The first six essays are fundamental contributions to the study of the preconceptions that drive thought and modern science and their origins. The next nine essays apply Veblen's thinking to critiques of other economists and capitalism. Three of these nine essays represent fundamental components of Veblen's view of capitalism and its problems are of lasting interpretive and analytic value.
The final three essays in the book, and in particular the last two, are examples of a genre of thinking which, while not uncommon among social scientists of the period in which Veblen worked haven been discredited and certainly have no lasting value, being conjectural history using such concepts as natural selection.
As Warren Samuels notes in his stimulating introduction to this new edition, "Veblen was heterodox, iconoclastic, sardonic, caustic, and satiric. He also was brilliant, penetrating, original, courageous, literarily dramatic, and unique, as well as intellectually distant.
The Place of Science in Modern Civilisation and Other Essays - Thorstein Veblen - Google книги
Warren J. Samuels is professor of economics at Michigan State University. Become a Friend of Aeon to save articles and enjoy other exclusive benefits. Aeon email newsletters are issued by the not-for-profit, registered charity Aeon Media Group Ltd Australian Business Number 80 This Email Newsletter Privacy Statement pertains to the personally identifying information you voluntarily submit in the form of your email address to receive our email newsletters.
We will retain your information for as long as needed in light of the purposes for which is was obtained or to comply with our legal obligations and enforce our agreements. You may request a copy of the personal information we hold about you by submitting a written request to support aeon. We will try and respond to your request as soon as reasonably practical. When you receive the information, if you think any of it is wrong or out of date, you can ask us to change or delete it for you. Lewis Dartnell. Imagine that the world as we know it ends tomorrow. The vast majority of the human race perishes.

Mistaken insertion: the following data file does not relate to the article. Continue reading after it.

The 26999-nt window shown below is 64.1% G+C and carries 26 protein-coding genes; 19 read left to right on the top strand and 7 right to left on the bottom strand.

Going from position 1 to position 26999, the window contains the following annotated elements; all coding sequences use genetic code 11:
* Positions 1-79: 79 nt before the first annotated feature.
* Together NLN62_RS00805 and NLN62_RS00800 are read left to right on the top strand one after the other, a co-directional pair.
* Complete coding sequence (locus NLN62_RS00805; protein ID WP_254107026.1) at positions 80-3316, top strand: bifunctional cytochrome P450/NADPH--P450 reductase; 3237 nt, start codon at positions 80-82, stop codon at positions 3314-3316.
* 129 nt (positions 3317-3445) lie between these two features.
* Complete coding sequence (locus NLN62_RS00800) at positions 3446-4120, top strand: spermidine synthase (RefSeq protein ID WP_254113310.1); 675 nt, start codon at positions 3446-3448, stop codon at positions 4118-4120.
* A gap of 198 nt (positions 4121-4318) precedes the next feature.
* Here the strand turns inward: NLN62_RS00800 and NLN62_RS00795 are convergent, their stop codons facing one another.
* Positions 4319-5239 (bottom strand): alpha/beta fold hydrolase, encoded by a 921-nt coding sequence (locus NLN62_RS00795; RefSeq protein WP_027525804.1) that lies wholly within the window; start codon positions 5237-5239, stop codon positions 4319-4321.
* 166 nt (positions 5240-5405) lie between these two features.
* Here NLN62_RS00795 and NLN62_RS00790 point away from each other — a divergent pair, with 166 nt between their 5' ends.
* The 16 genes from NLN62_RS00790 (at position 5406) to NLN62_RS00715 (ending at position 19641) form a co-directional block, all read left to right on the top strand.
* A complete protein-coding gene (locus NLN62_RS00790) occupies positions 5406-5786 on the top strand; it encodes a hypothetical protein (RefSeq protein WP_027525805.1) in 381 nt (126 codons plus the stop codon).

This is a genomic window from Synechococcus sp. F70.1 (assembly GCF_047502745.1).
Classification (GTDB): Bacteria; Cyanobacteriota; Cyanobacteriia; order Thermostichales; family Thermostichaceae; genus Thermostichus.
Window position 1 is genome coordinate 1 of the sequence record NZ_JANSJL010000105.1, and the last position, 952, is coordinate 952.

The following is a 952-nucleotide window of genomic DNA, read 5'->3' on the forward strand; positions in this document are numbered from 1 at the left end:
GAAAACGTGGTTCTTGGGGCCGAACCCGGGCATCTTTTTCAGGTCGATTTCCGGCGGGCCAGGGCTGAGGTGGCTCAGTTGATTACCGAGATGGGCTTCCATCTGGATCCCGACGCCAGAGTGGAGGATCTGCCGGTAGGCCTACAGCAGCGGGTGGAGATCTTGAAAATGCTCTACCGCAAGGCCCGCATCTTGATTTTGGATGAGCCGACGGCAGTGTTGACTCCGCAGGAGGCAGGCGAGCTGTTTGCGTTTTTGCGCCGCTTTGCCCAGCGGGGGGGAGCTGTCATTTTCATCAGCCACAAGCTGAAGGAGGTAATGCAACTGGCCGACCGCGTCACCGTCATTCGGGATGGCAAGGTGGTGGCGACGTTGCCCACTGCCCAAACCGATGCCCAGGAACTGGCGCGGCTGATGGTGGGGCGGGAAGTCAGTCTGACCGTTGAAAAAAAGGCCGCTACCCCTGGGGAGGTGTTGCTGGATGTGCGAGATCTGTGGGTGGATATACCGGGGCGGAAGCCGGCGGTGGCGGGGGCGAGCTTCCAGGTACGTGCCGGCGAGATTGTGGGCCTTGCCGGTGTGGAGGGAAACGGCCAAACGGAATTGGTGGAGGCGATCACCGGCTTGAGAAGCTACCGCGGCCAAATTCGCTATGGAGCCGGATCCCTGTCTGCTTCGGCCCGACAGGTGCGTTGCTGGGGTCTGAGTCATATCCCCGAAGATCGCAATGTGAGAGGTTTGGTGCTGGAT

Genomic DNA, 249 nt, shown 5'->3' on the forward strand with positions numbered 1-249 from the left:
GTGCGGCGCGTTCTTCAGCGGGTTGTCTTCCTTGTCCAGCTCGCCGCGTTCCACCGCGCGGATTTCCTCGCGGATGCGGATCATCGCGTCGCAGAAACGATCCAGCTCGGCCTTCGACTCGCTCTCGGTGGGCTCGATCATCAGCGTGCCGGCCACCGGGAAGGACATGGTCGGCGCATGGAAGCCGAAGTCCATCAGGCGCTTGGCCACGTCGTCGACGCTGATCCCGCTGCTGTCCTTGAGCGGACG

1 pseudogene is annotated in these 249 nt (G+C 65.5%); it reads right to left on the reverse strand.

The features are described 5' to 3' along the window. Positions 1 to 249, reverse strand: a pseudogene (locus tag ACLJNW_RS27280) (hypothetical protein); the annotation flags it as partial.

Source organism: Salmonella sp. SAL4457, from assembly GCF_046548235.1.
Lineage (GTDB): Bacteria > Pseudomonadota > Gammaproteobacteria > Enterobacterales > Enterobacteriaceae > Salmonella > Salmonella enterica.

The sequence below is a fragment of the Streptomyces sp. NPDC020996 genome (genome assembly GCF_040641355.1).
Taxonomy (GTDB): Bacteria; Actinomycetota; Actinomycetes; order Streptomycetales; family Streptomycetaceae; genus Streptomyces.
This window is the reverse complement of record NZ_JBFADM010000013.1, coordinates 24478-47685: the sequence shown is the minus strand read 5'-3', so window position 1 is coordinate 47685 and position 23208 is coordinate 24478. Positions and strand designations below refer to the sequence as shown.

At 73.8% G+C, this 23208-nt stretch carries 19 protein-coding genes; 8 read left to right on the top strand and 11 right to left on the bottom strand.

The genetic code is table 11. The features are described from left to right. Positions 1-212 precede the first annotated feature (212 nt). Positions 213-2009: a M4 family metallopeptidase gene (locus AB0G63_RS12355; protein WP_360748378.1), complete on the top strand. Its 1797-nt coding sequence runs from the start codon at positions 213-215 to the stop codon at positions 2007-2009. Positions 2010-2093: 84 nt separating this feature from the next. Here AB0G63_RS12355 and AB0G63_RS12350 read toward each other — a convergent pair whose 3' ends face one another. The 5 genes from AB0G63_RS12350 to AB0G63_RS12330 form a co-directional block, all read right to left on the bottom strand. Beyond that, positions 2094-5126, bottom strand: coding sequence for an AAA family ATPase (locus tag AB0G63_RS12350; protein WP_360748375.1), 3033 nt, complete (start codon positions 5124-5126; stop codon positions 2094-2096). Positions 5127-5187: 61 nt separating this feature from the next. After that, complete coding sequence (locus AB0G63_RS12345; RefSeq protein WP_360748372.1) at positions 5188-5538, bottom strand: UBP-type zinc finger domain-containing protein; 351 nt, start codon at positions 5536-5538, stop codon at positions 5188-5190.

Our civilisation collapses. The post-apocalyptic survivors find themselves in a devastated world of decaying, deserted cities and roving gangs of bandits looting and taking by force. We bounce back. Sooner or later, peace and order emerge again, just as they have time and again through history.
Stable communities take shape. They begin the agonising process of rebuilding their technological base from scratch. Is there any chance, for instance, that a post-apocalyptic society could reboot a technological civilisation? Today, we have already consumed the most easily drainable crude oil and, particularly in Britain, much of the shallowest, most readily mined deposits of coal.
Fossil fuels are central to the organisation of modern industrial society, just as they were central to its development. So, would a society starting over on a planet stripped of its fossil fuel deposits have the chance to progress through its own Industrial Revolution?
Or to phrase it another way, what might have happened if, for whatever reason, the Earth had never acquired its extensive underground deposits of coal and oil in the first place? Would our progress necessarily have halted in the 18th century, in a pre-industrial state?
The Place of Science in Modern Civilisation and Other Essays
In everyday life, their most visible use is the petrol or diesel pumped into the vehicles that fill our roads, and the coal and natural gas which fire the power stations that electrify our modern lives. But we also rely on a range of different industrial materials, and in most cases, high temperatures are required to transform the stuff we dig out of the ground or harvest from the landscape into something useful.
It is fossil fuels — coal, gas and oil — that provide most of this thermal energy. In fact, the problem is even worse than that. Many of the chemicals required in bulk to run the modern world, from pesticides to plastics, derive from the diverse organic compounds in crude oil. Given the dwindling reserves of crude oil left in the world, it could be argued that the most wasteful use for this limited resource is to simply burn it.